Making a Build
A book targeted at managing large team projects has many lessons for smaller -- even one-person -- teams.
"The question is," said Humpty Dumpty, "which is to be master -- that's all."
— Lewis Carroll,
Through the Looking Glass
If you've ever had the chance to supervise the build lab for a major software project, with hundreds of computers chugging along and all doing your bidding, then perhaps you've felt something of Humpty Dumpty's satisfaction with his command of the English language. If, on the other hand, you still aspire to that lofty position, then this book, Vincent Maraia's The Build Master (Addison-Wesley, 2006), may be just what you need to get started. Based on the author’s experiences, the cover boldly promises to deliver "Microsoft's software configuration management best practices." Depending on your own needs, this could be a winning prescription.
Who Needs a Build Master?
Maraia says that the book applies to development shops of all sizes, but then he immediately goes on to qualify that statement to start it off with "small groups" of 40 to 100 developers. I don't know about you, but I've spent a good chunk of my career in situations where a small group of developers was three to five people. Sometimes it's even been me all by myself. Below a certain critical mass, you almost certainly don't need a build master. That is, you don't need a full-time employee whose entire job it is to make sure that the software you're creating can be built reliably and repeatedly on a regular schedule.
But that doesn't mean you won't benefit from this book. First off, there's always the chance that your small team will grow into a large team, and if you plan from the start to support a sane build process you'll be in a much better position than if you try to impose sanity on top of chaos later on. But beyond that, even if you don't require a dedicated build master, you still have the essential issue of turning source code into finished product. Whether you're doing this for five minutes a day or eight hours, the tips and ideas here can help you get your process under control. So think of this as a book, not just for the person with "Build Master" on his business cards, but for the build master in all of us.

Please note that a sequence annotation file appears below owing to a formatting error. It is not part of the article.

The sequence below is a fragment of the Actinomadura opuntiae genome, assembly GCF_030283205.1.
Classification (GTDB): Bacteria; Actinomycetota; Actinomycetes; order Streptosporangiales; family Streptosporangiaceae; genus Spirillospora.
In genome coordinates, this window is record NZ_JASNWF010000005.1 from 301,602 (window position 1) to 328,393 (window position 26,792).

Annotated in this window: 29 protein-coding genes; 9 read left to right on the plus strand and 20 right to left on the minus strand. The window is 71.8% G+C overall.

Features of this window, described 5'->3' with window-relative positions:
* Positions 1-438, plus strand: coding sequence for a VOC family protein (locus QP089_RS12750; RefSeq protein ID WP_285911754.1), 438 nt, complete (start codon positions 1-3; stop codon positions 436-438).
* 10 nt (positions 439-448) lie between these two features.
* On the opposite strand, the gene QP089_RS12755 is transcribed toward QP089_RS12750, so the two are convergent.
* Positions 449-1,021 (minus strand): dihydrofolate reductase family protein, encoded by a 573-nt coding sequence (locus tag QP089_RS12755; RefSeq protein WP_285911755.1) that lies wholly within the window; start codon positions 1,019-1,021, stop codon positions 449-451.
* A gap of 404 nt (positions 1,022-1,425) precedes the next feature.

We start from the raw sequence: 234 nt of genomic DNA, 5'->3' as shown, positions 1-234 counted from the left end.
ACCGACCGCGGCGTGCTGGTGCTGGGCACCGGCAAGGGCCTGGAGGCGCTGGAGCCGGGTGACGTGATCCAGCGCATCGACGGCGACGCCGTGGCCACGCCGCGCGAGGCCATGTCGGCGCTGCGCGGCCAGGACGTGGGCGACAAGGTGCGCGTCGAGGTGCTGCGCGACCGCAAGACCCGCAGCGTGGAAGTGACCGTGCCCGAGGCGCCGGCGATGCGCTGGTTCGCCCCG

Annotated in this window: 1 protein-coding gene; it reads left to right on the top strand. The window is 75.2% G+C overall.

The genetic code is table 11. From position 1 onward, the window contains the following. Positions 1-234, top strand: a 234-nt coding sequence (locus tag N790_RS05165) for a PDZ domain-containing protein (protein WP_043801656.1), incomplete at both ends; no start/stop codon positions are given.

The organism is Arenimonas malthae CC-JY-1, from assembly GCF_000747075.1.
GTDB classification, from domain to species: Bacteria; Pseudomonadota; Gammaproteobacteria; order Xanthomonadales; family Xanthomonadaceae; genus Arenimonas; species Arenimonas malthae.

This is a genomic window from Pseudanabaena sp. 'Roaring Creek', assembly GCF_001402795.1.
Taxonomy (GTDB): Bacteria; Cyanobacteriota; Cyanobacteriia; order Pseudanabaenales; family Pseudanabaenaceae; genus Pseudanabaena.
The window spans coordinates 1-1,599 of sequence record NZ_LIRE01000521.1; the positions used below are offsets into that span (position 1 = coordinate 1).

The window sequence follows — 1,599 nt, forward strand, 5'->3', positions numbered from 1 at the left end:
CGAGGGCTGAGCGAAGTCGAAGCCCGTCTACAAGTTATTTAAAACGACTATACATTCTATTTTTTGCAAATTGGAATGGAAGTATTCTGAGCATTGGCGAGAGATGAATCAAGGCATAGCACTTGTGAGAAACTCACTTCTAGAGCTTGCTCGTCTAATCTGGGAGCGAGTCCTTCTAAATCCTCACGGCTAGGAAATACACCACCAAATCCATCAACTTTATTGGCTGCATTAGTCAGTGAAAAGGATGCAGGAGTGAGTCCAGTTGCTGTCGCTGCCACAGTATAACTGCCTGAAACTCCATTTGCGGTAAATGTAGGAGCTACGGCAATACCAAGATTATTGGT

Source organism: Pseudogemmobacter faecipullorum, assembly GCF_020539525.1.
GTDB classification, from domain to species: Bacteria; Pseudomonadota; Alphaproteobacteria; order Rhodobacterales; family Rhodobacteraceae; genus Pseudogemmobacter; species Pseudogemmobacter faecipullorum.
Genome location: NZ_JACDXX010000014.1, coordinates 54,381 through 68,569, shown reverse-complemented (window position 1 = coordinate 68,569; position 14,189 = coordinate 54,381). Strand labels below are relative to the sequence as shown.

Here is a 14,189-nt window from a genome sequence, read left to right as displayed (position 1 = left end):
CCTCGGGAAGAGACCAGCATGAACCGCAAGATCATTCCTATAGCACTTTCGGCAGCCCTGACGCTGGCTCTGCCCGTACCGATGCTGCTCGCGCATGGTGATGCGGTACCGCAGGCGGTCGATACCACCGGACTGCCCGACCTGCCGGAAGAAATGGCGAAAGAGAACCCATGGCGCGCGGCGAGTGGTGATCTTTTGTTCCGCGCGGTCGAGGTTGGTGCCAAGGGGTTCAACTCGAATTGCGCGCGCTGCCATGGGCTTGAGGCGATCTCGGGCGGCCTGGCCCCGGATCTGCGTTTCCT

Getting on the Mainline
The author's first major point (and the foundation on which much of the rest of the book depends) is that you have to get your source code repository configuration correct. If you don't have your tree configured correctly, your build process will be a mess no matter how good your tools and your team are. Maraia's recommendation is simple:
There should be a single source tree that is owned by the Central Build Team and, if needed, that could be synced up, built, and deployed on any day of the year.
This "golden master" or mainline tree is the heart of a successful build process. To some extent this seems obvious: If you don't know which set of bits are supposed to be going into the box, how can you have any hope of shipping the product? But I've seen some surprising things in my time, including utter train wrecks where different developers had the master bits for different libraries on their own workstations and creating a build involved collecting things from here and there and (hopefully) integrating them together.
Maraia goes on to explain how Microsoft combines this notion of a golden master tree with Virtual Build Labs (VBLs) to enable massively parallel development on large projects. By having individual teams work in their own copies of the master tree, with their own build process, and enforcing strict quality gates on the reverse integration process that rolls changes into the mainline, it's possible to successfully herd hundreds of developers in a common direction. Not easy, perhaps, but possible. Tools won't do it all, of course, and you’ll also find a discussion here of topics such as triage and the organizational structure that can make it all happen.